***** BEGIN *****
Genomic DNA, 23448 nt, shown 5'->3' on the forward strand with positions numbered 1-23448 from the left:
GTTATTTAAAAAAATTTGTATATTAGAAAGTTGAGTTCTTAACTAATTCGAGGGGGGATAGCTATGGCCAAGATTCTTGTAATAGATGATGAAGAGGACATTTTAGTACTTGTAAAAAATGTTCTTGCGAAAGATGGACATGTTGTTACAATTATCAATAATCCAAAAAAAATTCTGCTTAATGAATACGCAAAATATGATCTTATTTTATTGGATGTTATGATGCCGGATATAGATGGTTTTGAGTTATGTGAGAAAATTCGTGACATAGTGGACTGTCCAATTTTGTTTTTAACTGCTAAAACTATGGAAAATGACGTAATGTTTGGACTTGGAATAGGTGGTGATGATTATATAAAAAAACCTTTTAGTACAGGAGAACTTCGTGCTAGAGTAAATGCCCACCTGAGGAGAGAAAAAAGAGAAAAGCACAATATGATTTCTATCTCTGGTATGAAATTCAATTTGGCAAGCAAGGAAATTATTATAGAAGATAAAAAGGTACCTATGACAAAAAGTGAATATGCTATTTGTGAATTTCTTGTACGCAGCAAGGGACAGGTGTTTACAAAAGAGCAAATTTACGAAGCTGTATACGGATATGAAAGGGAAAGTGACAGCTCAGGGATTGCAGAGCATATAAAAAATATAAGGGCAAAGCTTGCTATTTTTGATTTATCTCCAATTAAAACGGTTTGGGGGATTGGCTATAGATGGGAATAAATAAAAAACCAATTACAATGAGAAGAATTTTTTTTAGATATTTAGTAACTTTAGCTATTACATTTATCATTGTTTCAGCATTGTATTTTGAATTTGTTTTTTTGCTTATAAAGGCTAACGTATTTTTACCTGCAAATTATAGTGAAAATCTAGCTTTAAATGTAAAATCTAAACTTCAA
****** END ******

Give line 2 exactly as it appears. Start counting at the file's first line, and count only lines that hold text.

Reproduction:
GTTATTTAAAAAAATTTGTATATTAGAAAGTTGAGTTCTTAACTAATTCGAGGGGGGATAGCTATGGCCAAGATTCTTGTAATAGATGATGAAGAGGACATTTTAGTACTTGTAAAAAATGTTCTTGCGAAAGATGGACATGTTGTTACAATTATCAATAATCCAAAAAAAATTCTGCTTAATGAATACGCAAAATATGATCTTATTTTATTGGATGTTATGATGCCGGATATAGATGGTTTTGAGTTATGTGAGAAAATTCGTGACATAGTGGACTGTCCAATTTTGTTTTTAACTGCTAAAACTATGGAAAATGACGTAATGTTTGGACTTGGAATAGGTGGTGATGATTATATAAAAAAACCTTTTAGTACAGGAGAACTTCGTGCTAGAGTAAATGCCCACCTGAGGAGAGAAAAAAGAGAAAAGCACAATATGATTTCTATCTCTGGTATGAAATTCAATTTGGCAAGCAAGGAAATTATTATAGAAGATAAAAAGGTACCTATGACAAAAAGTGAATATGCTATTTGTGAATTTCTTGTACGCAGCAAGGGACAGGTGTTTACAAAAGAGCAAATTTACGAAGCTGTATACGGATATGAAAGGGAAAGTGACAGCTCAGGGATTGCAGAGCATATAAAAAATATAAGGGCAAAGCTTGCTATTTTTGATTTATCTCCAATTAAAACGGTTTGGGGGATTGGCTATAGATGGGAATAAATAAAAAACCAATTACAATGAGAAGAATTTTTTTTAGATATTTAGTAACTTTAGCTATTACATTTATCATTGTTTCAGCATTGTATTTTGAATTTGTTTTTTTGCTTATAAAGGCTAACGTATTTTTACCTGCAAATTATAGTGAAAATCTAGCTTTAAATGTAAAATCTAAACTTCAA